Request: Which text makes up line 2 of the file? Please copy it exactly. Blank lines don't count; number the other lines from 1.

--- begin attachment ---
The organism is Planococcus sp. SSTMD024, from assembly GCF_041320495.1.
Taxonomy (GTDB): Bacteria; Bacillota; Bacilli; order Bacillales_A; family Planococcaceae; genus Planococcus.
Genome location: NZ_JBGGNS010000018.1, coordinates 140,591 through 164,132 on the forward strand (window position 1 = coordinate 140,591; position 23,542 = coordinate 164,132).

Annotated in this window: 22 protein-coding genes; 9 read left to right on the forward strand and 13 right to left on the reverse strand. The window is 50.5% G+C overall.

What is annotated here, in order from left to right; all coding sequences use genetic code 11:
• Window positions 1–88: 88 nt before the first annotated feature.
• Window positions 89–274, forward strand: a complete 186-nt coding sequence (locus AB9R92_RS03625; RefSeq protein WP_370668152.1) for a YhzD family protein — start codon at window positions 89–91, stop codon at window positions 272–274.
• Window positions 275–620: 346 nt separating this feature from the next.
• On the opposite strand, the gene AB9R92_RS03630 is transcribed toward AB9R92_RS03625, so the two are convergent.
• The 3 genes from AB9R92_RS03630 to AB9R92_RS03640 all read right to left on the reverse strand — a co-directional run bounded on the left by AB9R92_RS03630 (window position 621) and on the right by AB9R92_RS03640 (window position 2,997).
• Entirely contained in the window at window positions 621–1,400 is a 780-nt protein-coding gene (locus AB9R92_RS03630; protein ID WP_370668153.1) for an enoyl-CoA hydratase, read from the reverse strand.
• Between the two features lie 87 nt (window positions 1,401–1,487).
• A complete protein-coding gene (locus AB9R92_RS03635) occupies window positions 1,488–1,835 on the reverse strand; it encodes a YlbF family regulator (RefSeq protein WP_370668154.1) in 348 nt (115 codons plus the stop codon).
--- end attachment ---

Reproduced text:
Taxonomy (GTDB): Bacteria; Bacillota; Bacilli; order Bacillales_A; family Planococcaceae; genus Planococcus.